Wind diagram maybe part of the rosette on fol. 69r (per JD) of the Voynich manuscript. There is some similarity with the unique wind rosette in Oxford, St. John's College MS 17 (12th century, England, visit here ).

MS 17 has somewhat unusual wind rosette - it divides the winds into four groups of three.

The first set of dividers - those separating the quarters - are decorated with  stylized foliage and yellow borders. They may correspond to the green lines in the VMs drawing.





The second set of dividers - those dividing each quarter into three parts - may correspond to the blue lines in the VMs rosette.



To save you time, I counted the dotted bubbles decorating the border of the rosettes - 46 in MS 17 and 45 in the VMs.




Sunday, April 19, 2015

The Voynich Manuscript: Thunder

Among many stars in the Voynich manuscript there is an odd spiky symbol that resembles one found in early 13th century copy of Hildegard von Bingen's Liber Scivias.

According to the label this is a symbol for thunder  - tonitrua in Latin.
Similarity is probably coincidental, but just for fun I'll speculate that the VMs spiky star represents thunder. Let's see what's around it.


The drawing may represent the fact that the light reaches the person before the sound.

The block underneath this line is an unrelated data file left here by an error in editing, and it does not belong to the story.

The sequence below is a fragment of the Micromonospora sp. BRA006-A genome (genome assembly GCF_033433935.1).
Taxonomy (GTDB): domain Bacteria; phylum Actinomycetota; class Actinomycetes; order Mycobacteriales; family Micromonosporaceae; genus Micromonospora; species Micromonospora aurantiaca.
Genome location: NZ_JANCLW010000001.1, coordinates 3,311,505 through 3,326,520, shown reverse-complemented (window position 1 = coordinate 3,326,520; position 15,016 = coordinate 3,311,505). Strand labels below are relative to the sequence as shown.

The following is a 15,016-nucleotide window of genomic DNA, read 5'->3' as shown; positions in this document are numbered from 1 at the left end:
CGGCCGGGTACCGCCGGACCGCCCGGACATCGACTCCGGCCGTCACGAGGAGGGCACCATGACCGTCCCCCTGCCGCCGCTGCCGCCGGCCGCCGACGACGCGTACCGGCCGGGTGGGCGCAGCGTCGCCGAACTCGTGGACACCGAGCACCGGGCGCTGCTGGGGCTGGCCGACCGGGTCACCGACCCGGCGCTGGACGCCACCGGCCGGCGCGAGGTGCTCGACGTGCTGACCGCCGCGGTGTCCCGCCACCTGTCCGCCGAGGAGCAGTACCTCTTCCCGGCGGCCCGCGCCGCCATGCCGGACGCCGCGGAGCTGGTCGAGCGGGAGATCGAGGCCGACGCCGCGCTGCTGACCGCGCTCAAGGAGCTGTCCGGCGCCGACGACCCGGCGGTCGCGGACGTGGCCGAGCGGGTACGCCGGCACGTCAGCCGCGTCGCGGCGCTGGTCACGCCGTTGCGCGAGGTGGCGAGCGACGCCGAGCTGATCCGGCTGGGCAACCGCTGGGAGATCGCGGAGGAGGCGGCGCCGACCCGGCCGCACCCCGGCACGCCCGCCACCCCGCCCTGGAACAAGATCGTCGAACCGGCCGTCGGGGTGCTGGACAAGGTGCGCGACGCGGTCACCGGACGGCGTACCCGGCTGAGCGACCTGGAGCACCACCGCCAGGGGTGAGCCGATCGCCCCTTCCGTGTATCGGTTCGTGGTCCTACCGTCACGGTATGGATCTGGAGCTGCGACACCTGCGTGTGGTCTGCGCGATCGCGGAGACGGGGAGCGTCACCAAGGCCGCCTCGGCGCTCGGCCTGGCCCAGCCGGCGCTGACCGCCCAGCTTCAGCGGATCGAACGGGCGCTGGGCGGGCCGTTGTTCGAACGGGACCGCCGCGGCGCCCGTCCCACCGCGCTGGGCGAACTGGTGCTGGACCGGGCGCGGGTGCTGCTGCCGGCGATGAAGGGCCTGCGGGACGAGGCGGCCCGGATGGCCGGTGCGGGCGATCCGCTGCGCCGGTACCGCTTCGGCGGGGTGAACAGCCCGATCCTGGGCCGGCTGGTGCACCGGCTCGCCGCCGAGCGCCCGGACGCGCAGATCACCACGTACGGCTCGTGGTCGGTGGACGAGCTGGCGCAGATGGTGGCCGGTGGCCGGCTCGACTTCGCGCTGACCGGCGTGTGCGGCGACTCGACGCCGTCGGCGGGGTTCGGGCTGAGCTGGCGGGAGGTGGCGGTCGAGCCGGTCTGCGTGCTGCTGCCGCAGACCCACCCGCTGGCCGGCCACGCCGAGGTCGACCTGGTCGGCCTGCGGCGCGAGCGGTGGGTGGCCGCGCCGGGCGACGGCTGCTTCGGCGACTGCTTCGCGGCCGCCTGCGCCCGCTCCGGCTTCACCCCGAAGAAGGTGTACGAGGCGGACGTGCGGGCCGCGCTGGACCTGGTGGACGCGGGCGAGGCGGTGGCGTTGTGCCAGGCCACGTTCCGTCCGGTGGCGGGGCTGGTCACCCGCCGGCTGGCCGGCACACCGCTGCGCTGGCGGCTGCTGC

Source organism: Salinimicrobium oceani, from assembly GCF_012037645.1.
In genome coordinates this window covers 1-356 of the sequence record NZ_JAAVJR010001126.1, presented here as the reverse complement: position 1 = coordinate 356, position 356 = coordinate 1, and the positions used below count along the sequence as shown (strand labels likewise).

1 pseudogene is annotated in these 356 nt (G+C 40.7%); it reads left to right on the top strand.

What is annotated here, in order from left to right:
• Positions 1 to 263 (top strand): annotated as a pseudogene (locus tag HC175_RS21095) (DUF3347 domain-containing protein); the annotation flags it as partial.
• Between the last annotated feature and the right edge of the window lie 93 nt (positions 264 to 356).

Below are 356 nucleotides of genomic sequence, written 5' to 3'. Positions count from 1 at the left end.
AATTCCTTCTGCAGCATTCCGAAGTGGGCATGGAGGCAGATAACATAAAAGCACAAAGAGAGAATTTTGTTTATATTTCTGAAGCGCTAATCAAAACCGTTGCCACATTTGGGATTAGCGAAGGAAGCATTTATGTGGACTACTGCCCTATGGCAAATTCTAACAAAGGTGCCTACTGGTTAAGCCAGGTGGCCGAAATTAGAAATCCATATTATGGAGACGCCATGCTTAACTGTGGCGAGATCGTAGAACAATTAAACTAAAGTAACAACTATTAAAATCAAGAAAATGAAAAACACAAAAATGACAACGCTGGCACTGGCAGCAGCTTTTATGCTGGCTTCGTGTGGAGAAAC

What could the cross-shaped device producing thunder and lightning be? Maybe a cannon?


To quote Roger Bacon's description of gunpowder (yes, that Bacon):

"From the violence of that salt called saltpetre so horrible a sound is made by the bursting of a thing so small, no more than a bit of parchment , that we find [the ear assaulted by a noise] exceeding the roar of strong thunder, and a flash brighter than the most brilliant lightning"

Sunday, April 5, 2015

The Voynich Manuscript: Palm Sunday

While the West celebrates Easter today, the Eastern Orthodox Church commemorates the Palm Sunday, which happens to be my nameday :) Palm Sunday maybe the theme of the drawing on fol. 56r of the Voynich manuscript. Edith Sherwood and others suggested the plant is Sundew (Drosera). It also resembles a fan palm.

It could be that the Sundew leaves simply reminded the artist of a palm tree. Also in some Germanic languages (English included) the words Sundew and Sunday have a common ring to it (different meaning, of course)...Sonnentau/Sonntag... etc.
It is all speculation, but today I celebrate the Palm Sunday with the VMs Palm Sundew :)


.. and Palm Sundae


Friday, February 27, 2015

The Voynich Manuscript: Fleabane

Lori and Russ Holtman suggested on the VMs list that the drawing on fol. 46r maybe inspired by the Biblical story of the 10 plagues of Egypt. The leaves on the plant appear as if they are blown by wind (the East wind brought the plague of locusts and the West wind blew them into the Red Sea) and the roots remind of insects legs.

I like Lori and Russ's idea and based on it I will place Fleabane as plant id on my list. In the old herbals fleabane appear  by the name 'policaria' so I will go with Common Fleabane - Pulicaria dysenterica. The third plague of Egypt was lice/gnats/fleas and fleabane was believed to repel those parasites.

The French common name for Pulicaria is Herbe Saint-Roch. In the 15th century Saint Roch was evoked in case of bubonic plague.